Accumulated Years of Production
„This possibility of anticipating the future makes us pile up, mostly in a random fashion, every possible trace of our existence that may testify about what we are or what we shall represent to the ones from our future. Simultaneously, this acceleration of history detached us from the past, which is no longer an integral part of our life. We can communicate with it via its traces alone and the only way of recalling it includes its detailed reconstruction and using the aid of documents and archives” Boris Buden, Introduction to History
Landscape photographs from the “Import Desert” cycle are one of the layers of the project in which, primarily through observing the environment and recording the landscape of the city of Kutina, artist Bojan Mrđenović problematizes complex social relations conditioned by the ways of industrial production. Through their curious beauty, these photo fragments attract interest; however, they also represent a document of a time.
Being the main foundation of Kutina’s development during industrial modernisation after World War 2, Petrokemija factory represents a rare exception in the context of privatisation and deindustrialisation since the ‘90s. Despite the efforts to privatise the factory, resilient and unified workers’ syndicates prevented any such attempt. Hence, Petrokemija represents today one of a few strategically important companies still owned by the state. The mineral fertiliser factory uses a quarter of total national gas consumption, and is therefore an important social factor in context of managing energy sources. Nevertheless, the future of the factory and, consequently, the entire city’s economy is unclear. Petrokemija employs 3000 people, one fifth of the Kutina population, so it remains to be seen how the city’s daily life will look like in case it is privatised or shut down.
The focus of Bojan Mrđenović’s artistic research includes the question of how economic-political relations influence the transformation of space – landscape, as well as urban and social infrastructure of a city. Alongside economic, there is ecological aspect of the story as well. While the production of mineral fertilisers means growth and life in the context of food production, and brings prosperity and development to the city economy, on the other hand it has devastating consequences. Such ambivalence of economic and ecologic, natural and artificial, alive and inanimate is summed in the abstract photographs showing industrial waste landfill. Imported African sand is used in order to produce mineral fertilisers, and phosphor-gypsum, suspension created as by-product in the process, has been deposited on this site since 1983, resulting in over 6 million tons of material to this date. The landscape has been completely transformed and the photographs testify about its present state, preventing us completely from placing it in any familiar context. Shots displaying seemingly estheticized landscape are deceptive, appearing like abstract reliefs or unfamiliar landscapes. We can regard the accumulated waste as an ecological problem; however, simultaneously, it is a basis of this urban community’s existence.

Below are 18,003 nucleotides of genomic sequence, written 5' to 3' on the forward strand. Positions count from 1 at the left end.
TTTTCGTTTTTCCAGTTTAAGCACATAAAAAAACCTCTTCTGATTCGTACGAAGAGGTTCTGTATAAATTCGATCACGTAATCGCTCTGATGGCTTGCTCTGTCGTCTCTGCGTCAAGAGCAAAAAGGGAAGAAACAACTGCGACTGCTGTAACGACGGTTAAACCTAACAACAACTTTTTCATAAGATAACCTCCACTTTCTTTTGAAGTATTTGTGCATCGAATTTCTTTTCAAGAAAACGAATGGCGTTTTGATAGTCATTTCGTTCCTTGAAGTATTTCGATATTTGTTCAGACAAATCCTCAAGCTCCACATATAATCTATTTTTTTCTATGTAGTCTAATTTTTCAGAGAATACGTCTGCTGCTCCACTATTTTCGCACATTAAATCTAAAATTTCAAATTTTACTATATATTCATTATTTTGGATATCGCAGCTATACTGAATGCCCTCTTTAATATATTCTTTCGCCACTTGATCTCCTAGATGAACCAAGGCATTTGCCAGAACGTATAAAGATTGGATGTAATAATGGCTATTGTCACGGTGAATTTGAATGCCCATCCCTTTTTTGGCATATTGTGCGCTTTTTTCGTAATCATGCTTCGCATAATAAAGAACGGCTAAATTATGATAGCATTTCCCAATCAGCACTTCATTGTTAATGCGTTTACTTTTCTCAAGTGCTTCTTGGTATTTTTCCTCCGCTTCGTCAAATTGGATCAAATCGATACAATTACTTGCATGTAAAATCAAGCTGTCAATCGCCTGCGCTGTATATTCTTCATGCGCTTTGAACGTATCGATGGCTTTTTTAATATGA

The intention of this complex project is to create a visual narrative by photographing and archiving visual material. Through the practice of documenting landscapes and spaces, the artist makes a step forward in the interpretation of the history of the factory, i.e. the city and its community. Such interpretation is a move away from official historiography because it deals with a subject outside of the focus of media and spectacle, describing a wider social image and current zeitgeist through specific local example.